BBC Three, the UK online network behind hits including Fleabag and Normal People, could be set to return as a linear channel four years after it was controversially moved to become online-only.
The BBC is “considering the case” for reviving the channel and will double its programming budget to £80m ($100m) over the next two years regardless, as it attempts to secure BBC Three’s youth-skewing audience.
The proposals have been set out in the UK pubcaster’s annual plan, which is being revealed today, with BBC Three’s increased budget meaning it will have sufficient firepower to stock a linear channel if required.
A BBC spokesman said the organisation would “be wrong not to back a service that is doing better than anyone could have ever conceived.”
It also follows a move last year that saw the BBC create a dedicated slot devoted to the best of BBC Three programming on its flagship BBC One channel, offering comedy drama dating show Eating With My Ex and Stacey Dooley-fronted make-up competition Glow-Up.
The decision to move BBC Three online was controversial when it was first mooted in 2015, with UK production companies Avalon and Hat Trick attempting to take over the youth-skewing network.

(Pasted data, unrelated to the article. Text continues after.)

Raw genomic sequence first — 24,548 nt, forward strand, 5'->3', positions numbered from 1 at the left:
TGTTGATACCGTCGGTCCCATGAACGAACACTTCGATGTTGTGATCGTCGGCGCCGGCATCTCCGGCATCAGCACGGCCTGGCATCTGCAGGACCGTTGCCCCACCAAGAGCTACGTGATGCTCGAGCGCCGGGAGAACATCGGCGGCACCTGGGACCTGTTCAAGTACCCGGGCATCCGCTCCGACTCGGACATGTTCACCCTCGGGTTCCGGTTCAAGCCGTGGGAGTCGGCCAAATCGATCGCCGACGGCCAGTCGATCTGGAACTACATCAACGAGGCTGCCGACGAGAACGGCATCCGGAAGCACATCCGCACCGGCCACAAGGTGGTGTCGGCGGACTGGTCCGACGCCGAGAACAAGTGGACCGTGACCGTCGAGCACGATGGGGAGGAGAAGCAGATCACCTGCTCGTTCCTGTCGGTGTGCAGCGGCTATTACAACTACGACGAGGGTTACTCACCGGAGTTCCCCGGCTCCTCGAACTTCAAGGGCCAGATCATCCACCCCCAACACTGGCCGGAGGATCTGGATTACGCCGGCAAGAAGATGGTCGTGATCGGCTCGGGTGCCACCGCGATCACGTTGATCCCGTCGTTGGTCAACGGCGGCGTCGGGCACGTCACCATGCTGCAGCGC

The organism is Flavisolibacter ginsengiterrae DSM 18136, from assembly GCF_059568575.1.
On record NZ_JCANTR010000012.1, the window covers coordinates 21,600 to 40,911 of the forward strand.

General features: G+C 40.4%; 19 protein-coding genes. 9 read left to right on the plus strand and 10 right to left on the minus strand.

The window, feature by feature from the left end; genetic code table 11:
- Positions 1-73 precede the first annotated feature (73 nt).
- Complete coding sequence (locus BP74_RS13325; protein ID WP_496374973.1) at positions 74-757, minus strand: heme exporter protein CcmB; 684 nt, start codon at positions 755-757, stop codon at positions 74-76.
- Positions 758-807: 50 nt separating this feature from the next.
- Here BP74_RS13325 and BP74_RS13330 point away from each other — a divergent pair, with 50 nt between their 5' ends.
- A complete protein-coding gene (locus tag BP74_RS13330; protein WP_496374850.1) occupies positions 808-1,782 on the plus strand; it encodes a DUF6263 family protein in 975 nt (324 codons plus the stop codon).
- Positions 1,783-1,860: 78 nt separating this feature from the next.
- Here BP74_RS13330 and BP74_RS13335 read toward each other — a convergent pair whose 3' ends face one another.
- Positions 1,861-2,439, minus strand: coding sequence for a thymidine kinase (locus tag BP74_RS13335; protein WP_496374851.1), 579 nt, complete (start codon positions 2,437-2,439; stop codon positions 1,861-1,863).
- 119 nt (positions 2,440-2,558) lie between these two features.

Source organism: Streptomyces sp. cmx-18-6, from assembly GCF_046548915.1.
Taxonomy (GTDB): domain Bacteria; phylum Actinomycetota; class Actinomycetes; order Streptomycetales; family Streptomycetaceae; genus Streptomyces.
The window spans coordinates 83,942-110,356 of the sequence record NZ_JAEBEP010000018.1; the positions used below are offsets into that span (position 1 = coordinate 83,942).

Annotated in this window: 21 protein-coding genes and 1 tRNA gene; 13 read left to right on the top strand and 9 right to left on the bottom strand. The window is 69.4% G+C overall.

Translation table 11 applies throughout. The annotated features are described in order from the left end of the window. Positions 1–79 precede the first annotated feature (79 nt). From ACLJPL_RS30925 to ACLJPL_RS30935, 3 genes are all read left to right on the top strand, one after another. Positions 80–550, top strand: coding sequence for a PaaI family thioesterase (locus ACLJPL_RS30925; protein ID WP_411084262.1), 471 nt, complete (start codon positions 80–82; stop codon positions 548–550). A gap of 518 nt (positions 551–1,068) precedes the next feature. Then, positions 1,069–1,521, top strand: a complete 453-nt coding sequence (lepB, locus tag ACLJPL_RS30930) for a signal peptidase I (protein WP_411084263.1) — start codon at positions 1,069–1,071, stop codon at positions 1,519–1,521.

The complaints, supported by many across the industry and led by the production companies’ bosses Jon Thoday and Jimmy Mulville, prompted then BBC boss Danny Cohen to claim that the broadcaster was “not closing BBC Three” but could not be afraid to “take big risks in a rapidly changing world.”
Since its launch in 2003, BBC Three has delivered an array of rating hits including This Country, Gavin And Stacey, People Just Do Nothing and Normal People. These have more recently helped to stem the flow of 16 to 24-year-olds ditching the BBC for services such as Netflix, with Normal People powering BBC Three to its best week ever recently. It has now secured almost 40 million requests to view.
Tony Hall’s legacy & BBC Four future
BBC Three’s return could be one of the last actions for the BBC’s outgoing director general Tony Hall, who is set to step down later this year.
BBC Studios boss Tim Davie, BBC content chief Charlotte Moore, the Wall Street Journal’s outgoing publisher Will Lewis and another unknown female applicant are now reportedly set to interview for the role in early June.
BBC Three’s return also comes at a time of increasing uncertainty over the future of arts and culture channel BBC Four, whose editor Cassian Harrison recently took a nine-month attachment at commercial arm BBC Studios.
The pubcaster has said it has no plans to shut the channel at present but the BBC is having to deal with fall ing budgets. It expects to lose around £125m as result of people not paying fir their licences during the Coronavirus.
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